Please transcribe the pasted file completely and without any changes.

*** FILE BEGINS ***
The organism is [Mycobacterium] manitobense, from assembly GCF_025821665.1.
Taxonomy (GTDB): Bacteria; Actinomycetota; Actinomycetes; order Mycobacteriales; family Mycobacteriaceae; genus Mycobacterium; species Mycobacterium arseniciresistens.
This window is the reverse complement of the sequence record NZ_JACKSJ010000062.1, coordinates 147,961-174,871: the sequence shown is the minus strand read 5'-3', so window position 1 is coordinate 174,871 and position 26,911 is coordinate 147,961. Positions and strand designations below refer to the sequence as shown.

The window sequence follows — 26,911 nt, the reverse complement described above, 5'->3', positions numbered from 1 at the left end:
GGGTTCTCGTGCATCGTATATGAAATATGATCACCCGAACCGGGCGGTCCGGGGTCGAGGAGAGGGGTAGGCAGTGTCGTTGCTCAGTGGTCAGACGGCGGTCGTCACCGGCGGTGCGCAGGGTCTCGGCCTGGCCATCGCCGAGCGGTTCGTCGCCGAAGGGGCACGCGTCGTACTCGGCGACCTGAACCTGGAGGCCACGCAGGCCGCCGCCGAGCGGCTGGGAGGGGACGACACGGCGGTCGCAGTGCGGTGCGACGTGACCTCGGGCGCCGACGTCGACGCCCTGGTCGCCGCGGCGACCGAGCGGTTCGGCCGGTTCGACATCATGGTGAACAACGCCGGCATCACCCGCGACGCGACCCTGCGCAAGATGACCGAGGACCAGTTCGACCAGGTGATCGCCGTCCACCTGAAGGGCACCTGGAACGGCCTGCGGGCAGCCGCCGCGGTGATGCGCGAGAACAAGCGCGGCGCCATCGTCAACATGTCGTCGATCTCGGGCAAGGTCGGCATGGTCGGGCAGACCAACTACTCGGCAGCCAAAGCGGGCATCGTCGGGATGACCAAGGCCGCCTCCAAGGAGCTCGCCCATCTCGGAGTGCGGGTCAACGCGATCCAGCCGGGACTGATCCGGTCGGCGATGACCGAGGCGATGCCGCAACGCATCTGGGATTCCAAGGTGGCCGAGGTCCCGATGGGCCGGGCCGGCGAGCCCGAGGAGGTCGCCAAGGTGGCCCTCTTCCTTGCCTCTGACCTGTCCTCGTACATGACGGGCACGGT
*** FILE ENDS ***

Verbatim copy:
The organism is [Mycobacterium] manitobense, from assembly GCF_025821665.1.
Taxonomy (GTDB): Bacteria; Actinomycetota; Actinomycetes; order Mycobacteriales; family Mycobacteriaceae; genus Mycobacterium; species Mycobacterium arseniciresistens.
This window is the reverse complement of the sequence record NZ_JACKSJ010000062.1, coordinates 147,961-174,871: the sequence shown is the minus strand read 5'-3', so window position 1 is coordinate 174,871 and position 26,911 is coordinate 147,961. Positions and strand designations below refer to the sequence as shown.

The window sequence follows — 26,911 nt, the reverse complement described above, 5'->3', positions numbered from 1 at the left end:
GGGTTCTCGTGCATCGTATATGAAATATGATCACCCGAACCGGGCGGTCCGGGGTCGAGGAGAGGGGTAGGCAGTGTCGTTGCTCAGTGGTCAGACGGCGGTCGTCACCGGCGGTGCGCAGGGTCTCGGCCTGGCCATCGCCGAGCGGTTCGTCGCCGAAGGGGCACGCGTCGTACTCGGCGACCTGAACCTGGAGGCCACGCAGGCCGCCGCCGAGCGGCTGGGAGGGGACGACACGGCGGTCGCAGTGCGGTGCGACGTGACCTCGGGCGCCGACGTCGACGCCCTGGTCGCCGCGGCGACCGAGCGGTTCGGCCGGTTCGACATCATGGTGAACAACGCCGGCATCACCCGCGACGCGACCCTGCGCAAGATGACCGAGGACCAGTTCGACCAGGTGATCGCCGTCCACCTGAAGGGCACCTGGAACGGCCTGCGGGCAGCCGCCGCGGTGATGCGCGAGAACAAGCGCGGCGCCATCGTCAACATGTCGTCGATCTCGGGCAAGGTCGGCATGGTCGGGCAGACCAACTACTCGGCAGCCAAAGCGGGCATCGTCGGGATGACCAAGGCCGCCTCCAAGGAGCTCGCCCATCTCGGAGTGCGGGTCAACGCGATCCAGCCGGGACTGATCCGGTCGGCGATGACCGAGGCGATGCCGCAACGCATCTGGGATTCCAAGGTGGCCGAGGTCCCGATGGGCCGGGCCGGCGAGCCCGAGGAGGTCGCCAAGGTGGCCCTCTTCCTTGCCTCTGACCTGTCCTCGTACATGACGGGCACGGT